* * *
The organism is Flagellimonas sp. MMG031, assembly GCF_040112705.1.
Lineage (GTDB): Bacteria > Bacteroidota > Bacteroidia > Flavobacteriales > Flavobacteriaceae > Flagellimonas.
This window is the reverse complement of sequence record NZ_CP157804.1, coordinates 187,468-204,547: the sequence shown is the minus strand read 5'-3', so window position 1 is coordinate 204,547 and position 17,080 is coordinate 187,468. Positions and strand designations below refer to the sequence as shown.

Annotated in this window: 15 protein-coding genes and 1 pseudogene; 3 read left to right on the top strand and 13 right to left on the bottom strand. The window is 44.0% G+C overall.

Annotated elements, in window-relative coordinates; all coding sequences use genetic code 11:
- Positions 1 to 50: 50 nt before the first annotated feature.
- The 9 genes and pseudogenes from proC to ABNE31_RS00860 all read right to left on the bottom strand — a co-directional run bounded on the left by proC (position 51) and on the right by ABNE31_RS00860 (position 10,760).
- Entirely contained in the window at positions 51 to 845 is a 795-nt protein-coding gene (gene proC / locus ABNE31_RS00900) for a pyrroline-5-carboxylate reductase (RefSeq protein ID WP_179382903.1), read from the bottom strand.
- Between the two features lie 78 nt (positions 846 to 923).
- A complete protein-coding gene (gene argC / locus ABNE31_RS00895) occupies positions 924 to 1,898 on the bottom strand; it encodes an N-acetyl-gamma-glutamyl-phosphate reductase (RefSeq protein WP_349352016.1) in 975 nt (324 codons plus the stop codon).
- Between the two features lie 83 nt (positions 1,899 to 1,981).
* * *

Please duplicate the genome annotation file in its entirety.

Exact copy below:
The organism is Flagellimonas sp. MMG031, assembly GCF_040112705.1.
Lineage (GTDB): Bacteria > Bacteroidota > Bacteroidia > Flavobacteriales > Flavobacteriaceae > Flagellimonas.
This window is the reverse complement of sequence record NZ_CP157804.1, coordinates 187,468-204,547: the sequence shown is the minus strand read 5'-3', so window position 1 is coordinate 204,547 and position 17,080 is coordinate 187,468. Positions and strand designations below refer to the sequence as shown.

Annotated in this window: 15 protein-coding genes and 1 pseudogene; 3 read left to right on the top strand and 13 right to left on the bottom strand. The window is 44.0% G+C overall.

Annotated elements, in window-relative coordinates; all coding sequences use genetic code 11:
- Positions 1 to 50: 50 nt before the first annotated feature.
- The 9 genes and pseudogenes from proC to ABNE31_RS00860 all read right to left on the bottom strand — a co-directional run bounded on the left by proC (position 51) and on the right by ABNE31_RS00860 (position 10,760).
- Entirely contained in the window at positions 51 to 845 is a 795-nt protein-coding gene (gene proC / locus ABNE31_RS00900) for a pyrroline-5-carboxylate reductase (RefSeq protein ID WP_179382903.1), read from the bottom strand.
- Between the two features lie 78 nt (positions 846 to 923).
- A complete protein-coding gene (gene argC / locus ABNE31_RS00895) occupies positions 924 to 1,898 on the bottom strand; it encodes an N-acetyl-gamma-glutamyl-phosphate reductase (RefSeq protein WP_349352016.1) in 975 nt (324 codons plus the stop codon).
- Between the two features lie 83 nt (positions 1,899 to 1,981).